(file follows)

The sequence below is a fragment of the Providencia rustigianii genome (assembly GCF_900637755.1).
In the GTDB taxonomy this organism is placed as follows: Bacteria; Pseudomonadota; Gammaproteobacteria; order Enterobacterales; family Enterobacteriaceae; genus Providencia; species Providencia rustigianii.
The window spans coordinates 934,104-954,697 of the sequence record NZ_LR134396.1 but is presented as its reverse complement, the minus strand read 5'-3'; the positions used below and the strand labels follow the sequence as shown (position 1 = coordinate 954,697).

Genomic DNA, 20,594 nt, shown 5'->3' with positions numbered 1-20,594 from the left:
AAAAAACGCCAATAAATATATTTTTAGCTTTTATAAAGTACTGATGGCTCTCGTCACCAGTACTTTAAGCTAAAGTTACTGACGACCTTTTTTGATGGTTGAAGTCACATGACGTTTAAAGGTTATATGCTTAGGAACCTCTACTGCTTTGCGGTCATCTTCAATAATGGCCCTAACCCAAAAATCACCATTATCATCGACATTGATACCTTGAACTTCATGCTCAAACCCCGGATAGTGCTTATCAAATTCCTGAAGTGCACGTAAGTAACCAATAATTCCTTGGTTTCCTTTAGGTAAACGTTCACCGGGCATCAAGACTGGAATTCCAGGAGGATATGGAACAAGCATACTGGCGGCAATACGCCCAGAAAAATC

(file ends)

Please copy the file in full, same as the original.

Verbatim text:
The sequence below is a fragment of the Providencia rustigianii genome (assembly GCF_900637755.1).
In the GTDB taxonomy this organism is placed as follows: Bacteria; Pseudomonadota; Gammaproteobacteria; order Enterobacterales; family Enterobacteriaceae; genus Providencia; species Providencia rustigianii.
The window spans coordinates 934,104-954,697 of the sequence record NZ_LR134396.1 but is presented as its reverse complement, the minus strand read 5'-3'; the positions used below and the strand labels follow the sequence as shown (position 1 = coordinate 954,697).

Genomic DNA, 20,594 nt, shown 5'->3' with positions numbered 1-20,594 from the left:
AAAAAACGCCAATAAATATATTTTTAGCTTTTATAAAGTACTGATGGCTCTCGTCACCAGTACTTTAAGCTAAAGTTACTGACGACCTTTTTTGATGGTTGAAGTCACATGACGTTTAAAGGTTATATGCTTAGGAACCTCTACTGCTTTGCGGTCATCTTCAATAATGGCCCTAACCCAAAAATCACCATTATCATCGACATTGATACCTTGAACTTCATGCTCAAACCCCGGATAGTGCTTATCAAATTCCTGAAGTGCACGTAAGTAACCAATAATTCCTTGGTTTCCTTTAGGTAAACGTTCACCGGGCATCAAGACTGGAATTCCAGGAGGATATGGAACAAGCATACTGGCGGCAATACGCCCAGAAAAATC